Yikes, we would not be looking forward to going up against Disney in court!
What Can We Do To Protect Our Kids?
We now know that this issue is ongoing, has repeat offenders and will likely be something that continues to perpetuate every aspect of our lives. Let’s face it – we all know Big Brother is watching somewhere. So, let’s make sure we at least are aware of potential online dangers and protect our kids the best we can!
Talk to your kids. Engage with your children regarding online safety and appropriate behavior. Discuss what is acceptable and unacceptable when it comes to giving out information – even when registering for their favorite game. Think of an application as a stranger. Do we talk to strangers? No. Do we give strangers our name, email address, phone number, first born child, life’s savings, etc? No!
Download Monitoring Software. We know, it sounds like child monitoring software is exactly what Disney or these other companies are using to target your kids. But, IT’S NOT THE SAME! Software like FlexiSPY is a powerful tool that can help you as a parent be able to stand up against major corporations of the world and keep your kids safe. FlexiSPY for Android or iPhone, as well as FlexiSPY for computers, gives you the ability to see which applications your child has downloaded and how they use them. This means if you see your child has downloaded one of Disney’s data-sending apps, you can immediately check its privacy settings and update them to keep personal data protected.
We have a unique Application Screenshot feature which actually takes snapshots of an app while it’s in use, so you can be sure that your child is making smart decisions. Our Keylogger feature lets you see what information has been typed into an application – i.e. personal information – so that you’re able to speak with your child directly about how to make better decisions and to update the app to keep his or her privacy safe. Additional features like IM monitoring give you peace of mind that your children are staying children and chatting with friends about the best way to beat the next level – not with someone who could potentially endanger them.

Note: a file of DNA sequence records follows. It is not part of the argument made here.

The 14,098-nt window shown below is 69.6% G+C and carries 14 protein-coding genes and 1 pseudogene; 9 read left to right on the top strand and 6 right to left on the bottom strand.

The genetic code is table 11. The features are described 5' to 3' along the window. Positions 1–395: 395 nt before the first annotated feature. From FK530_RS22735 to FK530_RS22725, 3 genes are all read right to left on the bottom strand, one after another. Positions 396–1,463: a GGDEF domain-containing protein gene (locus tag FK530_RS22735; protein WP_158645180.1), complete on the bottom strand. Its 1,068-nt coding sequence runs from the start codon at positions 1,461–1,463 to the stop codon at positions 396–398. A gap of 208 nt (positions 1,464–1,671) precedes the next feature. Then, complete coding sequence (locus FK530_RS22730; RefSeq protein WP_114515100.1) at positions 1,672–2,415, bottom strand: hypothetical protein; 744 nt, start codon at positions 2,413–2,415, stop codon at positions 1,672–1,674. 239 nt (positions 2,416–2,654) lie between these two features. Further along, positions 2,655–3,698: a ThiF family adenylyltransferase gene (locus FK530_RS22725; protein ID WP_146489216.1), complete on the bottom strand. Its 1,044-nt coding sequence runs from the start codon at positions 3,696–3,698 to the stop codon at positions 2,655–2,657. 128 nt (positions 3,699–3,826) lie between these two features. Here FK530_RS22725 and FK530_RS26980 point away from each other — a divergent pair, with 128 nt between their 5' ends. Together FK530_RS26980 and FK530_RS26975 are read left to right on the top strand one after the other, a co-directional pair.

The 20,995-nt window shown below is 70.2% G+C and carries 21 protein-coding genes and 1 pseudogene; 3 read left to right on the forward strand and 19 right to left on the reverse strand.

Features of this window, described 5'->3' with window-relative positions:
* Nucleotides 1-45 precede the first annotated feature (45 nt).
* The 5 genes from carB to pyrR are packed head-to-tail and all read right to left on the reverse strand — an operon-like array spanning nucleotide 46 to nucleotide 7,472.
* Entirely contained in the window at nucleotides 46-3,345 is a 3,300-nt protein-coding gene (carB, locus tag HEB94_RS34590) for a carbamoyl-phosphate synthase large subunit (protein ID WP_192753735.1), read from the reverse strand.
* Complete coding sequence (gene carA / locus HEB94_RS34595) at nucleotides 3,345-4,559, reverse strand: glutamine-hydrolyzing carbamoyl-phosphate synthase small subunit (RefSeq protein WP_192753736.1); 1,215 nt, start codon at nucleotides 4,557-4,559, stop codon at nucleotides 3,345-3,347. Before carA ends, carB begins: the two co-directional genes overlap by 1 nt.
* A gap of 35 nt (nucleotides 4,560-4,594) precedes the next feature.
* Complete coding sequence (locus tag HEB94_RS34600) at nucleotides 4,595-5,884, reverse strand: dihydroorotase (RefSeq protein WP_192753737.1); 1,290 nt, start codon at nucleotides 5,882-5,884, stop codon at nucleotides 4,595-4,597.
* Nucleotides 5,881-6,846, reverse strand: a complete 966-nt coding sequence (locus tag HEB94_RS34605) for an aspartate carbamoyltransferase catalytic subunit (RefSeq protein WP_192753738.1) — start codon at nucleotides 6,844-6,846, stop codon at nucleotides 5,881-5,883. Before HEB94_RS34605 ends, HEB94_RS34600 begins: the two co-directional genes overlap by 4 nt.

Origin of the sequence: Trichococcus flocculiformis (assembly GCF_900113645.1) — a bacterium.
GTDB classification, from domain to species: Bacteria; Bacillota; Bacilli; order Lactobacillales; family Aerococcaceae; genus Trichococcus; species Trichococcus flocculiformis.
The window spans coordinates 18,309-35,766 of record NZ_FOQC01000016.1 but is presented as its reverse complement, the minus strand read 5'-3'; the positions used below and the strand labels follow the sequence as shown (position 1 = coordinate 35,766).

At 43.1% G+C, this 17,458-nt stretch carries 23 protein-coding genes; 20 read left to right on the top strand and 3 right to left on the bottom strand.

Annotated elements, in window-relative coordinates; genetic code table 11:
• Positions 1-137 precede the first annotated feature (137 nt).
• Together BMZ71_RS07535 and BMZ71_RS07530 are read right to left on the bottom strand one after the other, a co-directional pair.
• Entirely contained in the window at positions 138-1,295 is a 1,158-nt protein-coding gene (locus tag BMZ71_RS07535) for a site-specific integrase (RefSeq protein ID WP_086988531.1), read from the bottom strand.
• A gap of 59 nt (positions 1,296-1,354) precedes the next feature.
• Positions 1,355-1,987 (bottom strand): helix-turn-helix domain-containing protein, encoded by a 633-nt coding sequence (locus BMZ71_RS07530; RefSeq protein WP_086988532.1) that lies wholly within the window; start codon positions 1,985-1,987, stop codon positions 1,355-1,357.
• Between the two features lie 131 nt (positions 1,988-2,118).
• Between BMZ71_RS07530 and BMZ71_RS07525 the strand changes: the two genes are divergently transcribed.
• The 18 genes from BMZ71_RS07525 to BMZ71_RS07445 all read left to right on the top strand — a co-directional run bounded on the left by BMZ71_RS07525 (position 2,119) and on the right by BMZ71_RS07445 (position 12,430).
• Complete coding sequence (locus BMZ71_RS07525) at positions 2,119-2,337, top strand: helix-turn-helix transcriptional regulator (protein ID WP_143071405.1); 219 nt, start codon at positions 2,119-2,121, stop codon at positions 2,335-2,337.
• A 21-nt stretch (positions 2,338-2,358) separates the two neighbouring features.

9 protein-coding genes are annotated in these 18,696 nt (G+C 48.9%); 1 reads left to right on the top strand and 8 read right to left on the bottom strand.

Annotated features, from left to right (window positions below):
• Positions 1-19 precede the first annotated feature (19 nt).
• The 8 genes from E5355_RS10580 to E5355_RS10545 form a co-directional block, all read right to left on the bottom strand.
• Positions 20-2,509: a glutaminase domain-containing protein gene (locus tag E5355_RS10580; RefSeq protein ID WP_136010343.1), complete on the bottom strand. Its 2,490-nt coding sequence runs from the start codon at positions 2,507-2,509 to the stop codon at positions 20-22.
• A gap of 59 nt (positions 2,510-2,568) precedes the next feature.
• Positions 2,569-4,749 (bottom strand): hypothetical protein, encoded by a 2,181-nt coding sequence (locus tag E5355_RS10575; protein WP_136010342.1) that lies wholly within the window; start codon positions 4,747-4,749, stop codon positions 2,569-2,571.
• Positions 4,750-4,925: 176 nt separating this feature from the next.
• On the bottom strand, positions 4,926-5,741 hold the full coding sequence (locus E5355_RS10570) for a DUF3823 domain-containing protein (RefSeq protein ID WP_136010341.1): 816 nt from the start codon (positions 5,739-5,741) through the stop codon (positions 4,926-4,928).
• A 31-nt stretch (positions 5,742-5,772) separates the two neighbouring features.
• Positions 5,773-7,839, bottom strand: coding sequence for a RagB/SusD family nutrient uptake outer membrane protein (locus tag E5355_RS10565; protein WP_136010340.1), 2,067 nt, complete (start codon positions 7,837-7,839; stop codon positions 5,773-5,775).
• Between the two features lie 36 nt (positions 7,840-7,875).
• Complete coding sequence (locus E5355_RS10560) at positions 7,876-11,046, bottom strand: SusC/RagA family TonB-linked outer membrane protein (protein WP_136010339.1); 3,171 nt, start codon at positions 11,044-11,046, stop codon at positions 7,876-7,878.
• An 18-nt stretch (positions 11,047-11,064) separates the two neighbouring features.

Check in regularly. This may be the most important step. Let your kids know you are here, interested in what they are doing and always available to answer questions they have. By being regularly involved in your child’s online activity, he or she will be more aware of their actions and more likely to speak up if they come across something you have discussed. And for those kids who just don’t like to chat, child monitoring software can help be their voice!
For a full list of the Disney apps allegedly spying on your kids, read here.
For a full list of apps tested by The Washington Post visit their site AppCensus.
To get your copy of FlexiSPY, visit www.flexispy.com, and start protecting your children today!